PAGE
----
The capacitive display's touch interface is quick and responsive and we love the added multitouch capability. As with previous Android phones, there's vibrating feedback only for certain functions (like a "long press"), though you can turn off the haptic feedback completely if you desire. When we selected items and scrolled through long lists, there was no lag time in performing the command (more on that later, as well). You also can customize the display's brightness, backlighting time, and animations. The accelerometer will adjust the display's orientation as you rotate the Droid in your hands, but you can turn this feature off.
Outside of the upgrades from Android 2.0 and the Droid-specific tweaks, the basic interface will be familiar to Android users. You get only three home screens--we prefer the five we got on the Motorola Cliq--but you can customize each pane with widgets. And, of course, the central pane has the Google search bar. The main menu is accessible via the pull tab at the bottom of the display. The menu's design is mostly unchanged. You can move icons around and add shortcuts and folders.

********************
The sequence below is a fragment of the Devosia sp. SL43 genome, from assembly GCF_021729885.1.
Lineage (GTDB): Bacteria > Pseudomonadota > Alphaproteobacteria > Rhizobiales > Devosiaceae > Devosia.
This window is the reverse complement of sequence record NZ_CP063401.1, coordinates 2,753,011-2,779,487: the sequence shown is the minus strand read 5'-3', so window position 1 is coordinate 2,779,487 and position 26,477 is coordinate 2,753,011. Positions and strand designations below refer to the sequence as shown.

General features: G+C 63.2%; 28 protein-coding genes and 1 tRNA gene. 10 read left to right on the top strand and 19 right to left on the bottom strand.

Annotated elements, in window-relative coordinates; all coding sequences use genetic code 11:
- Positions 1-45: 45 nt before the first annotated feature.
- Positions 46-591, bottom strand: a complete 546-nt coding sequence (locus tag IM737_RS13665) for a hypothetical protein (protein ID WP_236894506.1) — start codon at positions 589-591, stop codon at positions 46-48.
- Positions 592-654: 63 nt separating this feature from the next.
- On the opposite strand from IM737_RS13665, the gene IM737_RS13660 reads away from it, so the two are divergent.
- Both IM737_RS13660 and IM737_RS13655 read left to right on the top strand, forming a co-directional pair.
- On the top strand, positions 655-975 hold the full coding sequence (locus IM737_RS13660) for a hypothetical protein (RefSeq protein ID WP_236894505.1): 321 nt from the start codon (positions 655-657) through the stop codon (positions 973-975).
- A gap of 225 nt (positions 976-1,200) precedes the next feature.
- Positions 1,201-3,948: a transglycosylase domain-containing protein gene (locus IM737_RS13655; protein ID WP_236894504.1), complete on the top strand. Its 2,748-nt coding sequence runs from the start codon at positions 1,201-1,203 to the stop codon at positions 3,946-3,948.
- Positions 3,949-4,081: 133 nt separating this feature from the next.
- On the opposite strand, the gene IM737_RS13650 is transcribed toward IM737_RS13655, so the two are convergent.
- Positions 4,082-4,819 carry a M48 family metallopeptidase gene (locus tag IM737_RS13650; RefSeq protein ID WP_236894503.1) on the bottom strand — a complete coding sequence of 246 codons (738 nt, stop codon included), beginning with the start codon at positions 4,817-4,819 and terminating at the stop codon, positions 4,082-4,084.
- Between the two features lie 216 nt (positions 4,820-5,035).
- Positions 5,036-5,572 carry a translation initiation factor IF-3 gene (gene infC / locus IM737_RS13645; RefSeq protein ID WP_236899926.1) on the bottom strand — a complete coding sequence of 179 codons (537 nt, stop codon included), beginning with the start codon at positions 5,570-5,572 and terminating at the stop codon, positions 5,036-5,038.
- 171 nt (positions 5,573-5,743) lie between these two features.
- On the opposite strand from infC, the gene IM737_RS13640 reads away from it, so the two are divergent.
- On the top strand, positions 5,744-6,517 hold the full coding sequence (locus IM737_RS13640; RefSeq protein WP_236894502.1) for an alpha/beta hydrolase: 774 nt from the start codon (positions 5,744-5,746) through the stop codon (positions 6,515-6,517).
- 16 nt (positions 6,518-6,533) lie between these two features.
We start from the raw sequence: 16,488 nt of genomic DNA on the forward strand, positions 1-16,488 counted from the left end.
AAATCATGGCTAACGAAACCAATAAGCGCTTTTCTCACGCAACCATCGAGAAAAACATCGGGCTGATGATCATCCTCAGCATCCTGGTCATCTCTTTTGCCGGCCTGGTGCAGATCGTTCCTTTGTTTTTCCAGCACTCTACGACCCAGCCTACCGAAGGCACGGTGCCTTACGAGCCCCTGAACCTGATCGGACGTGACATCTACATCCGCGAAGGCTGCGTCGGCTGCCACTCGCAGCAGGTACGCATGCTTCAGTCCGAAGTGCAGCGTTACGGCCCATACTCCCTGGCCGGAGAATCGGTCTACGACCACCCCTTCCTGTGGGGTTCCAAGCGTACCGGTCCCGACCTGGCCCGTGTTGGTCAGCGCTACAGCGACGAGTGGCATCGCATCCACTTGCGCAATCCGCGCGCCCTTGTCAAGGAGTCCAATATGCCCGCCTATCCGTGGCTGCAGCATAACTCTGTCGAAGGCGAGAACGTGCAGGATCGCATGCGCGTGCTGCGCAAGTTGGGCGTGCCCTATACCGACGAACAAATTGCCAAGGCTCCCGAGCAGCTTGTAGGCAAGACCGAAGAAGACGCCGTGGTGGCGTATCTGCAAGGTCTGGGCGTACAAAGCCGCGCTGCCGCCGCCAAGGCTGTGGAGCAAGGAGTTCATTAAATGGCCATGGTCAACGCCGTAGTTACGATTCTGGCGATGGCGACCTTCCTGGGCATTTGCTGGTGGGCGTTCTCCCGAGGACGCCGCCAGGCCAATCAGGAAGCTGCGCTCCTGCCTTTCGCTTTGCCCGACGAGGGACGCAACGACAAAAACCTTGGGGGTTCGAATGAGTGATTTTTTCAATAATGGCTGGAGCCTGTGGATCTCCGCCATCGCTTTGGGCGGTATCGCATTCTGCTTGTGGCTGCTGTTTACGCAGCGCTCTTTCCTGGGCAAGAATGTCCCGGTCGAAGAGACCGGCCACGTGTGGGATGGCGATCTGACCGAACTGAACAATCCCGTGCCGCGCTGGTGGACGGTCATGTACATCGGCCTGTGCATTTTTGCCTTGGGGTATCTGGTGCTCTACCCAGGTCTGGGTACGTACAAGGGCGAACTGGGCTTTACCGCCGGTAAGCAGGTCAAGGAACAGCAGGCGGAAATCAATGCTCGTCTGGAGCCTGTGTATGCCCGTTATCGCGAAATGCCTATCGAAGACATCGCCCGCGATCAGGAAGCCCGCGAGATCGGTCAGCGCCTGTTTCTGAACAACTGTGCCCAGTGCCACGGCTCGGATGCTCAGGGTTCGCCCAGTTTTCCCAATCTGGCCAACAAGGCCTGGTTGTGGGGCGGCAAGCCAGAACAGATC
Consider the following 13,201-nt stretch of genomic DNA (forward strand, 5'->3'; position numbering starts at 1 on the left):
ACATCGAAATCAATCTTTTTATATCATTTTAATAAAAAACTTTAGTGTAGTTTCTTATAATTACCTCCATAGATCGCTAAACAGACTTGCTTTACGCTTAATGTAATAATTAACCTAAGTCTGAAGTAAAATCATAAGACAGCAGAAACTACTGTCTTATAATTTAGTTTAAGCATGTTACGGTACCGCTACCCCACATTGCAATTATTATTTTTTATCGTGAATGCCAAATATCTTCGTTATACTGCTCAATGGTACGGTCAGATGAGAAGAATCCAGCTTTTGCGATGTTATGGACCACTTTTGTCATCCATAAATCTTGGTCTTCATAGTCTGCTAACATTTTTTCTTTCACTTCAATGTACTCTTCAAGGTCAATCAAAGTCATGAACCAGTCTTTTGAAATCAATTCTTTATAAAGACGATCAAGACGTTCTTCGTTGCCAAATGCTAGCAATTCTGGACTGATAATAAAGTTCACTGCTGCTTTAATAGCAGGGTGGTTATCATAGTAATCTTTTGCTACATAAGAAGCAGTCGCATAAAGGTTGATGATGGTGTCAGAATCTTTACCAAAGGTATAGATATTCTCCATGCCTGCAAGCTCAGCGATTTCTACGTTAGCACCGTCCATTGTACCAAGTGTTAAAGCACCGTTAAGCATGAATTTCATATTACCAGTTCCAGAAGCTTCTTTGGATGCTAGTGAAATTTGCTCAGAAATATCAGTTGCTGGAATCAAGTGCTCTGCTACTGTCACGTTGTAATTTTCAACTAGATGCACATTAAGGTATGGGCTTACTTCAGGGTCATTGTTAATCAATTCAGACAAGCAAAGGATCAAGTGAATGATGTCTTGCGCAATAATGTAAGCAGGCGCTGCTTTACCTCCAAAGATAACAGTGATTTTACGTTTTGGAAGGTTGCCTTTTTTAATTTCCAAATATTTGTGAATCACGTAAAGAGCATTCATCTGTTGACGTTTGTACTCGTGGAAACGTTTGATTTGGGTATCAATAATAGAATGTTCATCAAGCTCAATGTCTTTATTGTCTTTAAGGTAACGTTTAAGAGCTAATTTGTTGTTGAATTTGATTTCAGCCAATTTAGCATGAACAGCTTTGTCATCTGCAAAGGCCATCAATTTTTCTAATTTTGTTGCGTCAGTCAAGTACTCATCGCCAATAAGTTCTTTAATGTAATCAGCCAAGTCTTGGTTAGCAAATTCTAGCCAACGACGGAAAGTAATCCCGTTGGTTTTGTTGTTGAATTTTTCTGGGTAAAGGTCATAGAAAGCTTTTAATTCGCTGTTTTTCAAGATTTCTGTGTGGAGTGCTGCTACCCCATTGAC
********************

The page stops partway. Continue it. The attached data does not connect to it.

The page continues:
Keypad and controls
Below the Droid's display are four touch controls: Back, Home, Search, and Menu. They perform the same functions as on other Android phones, with the search and menu keys being the most useful. The former activates Google search with just one press, and the latter opens relevant menu commands for various handset modes and features. Though the touch controls are responsive, they're not very big. And at the end of the day, we'd prefer actual physical buttons. We know this all comes down to a personal preference, but that is ours.
In a baffling change from previous devices, the Droid does not have a physical Talk control. Instead, you'll have to access the calling functions through a widget on the display. We're not in love with this change, mostly because we prefer to be able to call up the phone dialer without having to go through the home screen. For example, you have to close the browser if you want to make a call while viewing a Web page. The phone dialer interface is mostly the same. The buttons are square rather than round, but you get access to your call log, voice mail, contacts list, and favorites.
When you open the Droid to display the physical keyboard, the screen orientation will change automatically. Though many users will welcome a physical keyboard, we weren't particularly impressed. The keys are flush and squashed next to each other, which makes it difficult to text quickly or by feel. Also, though the buttons do give a slight downward "push," they're a bit slick and we were thrown off by the "dummy keys" on either end of the bottom row. On the whole it is a better experience than the T-Mobile G1, but typing is not nearly as comfortable as with the Cliq or even with the Samsung Moment. Sure, you'd probably get used to it eventually, but on the first pass we have our reservations.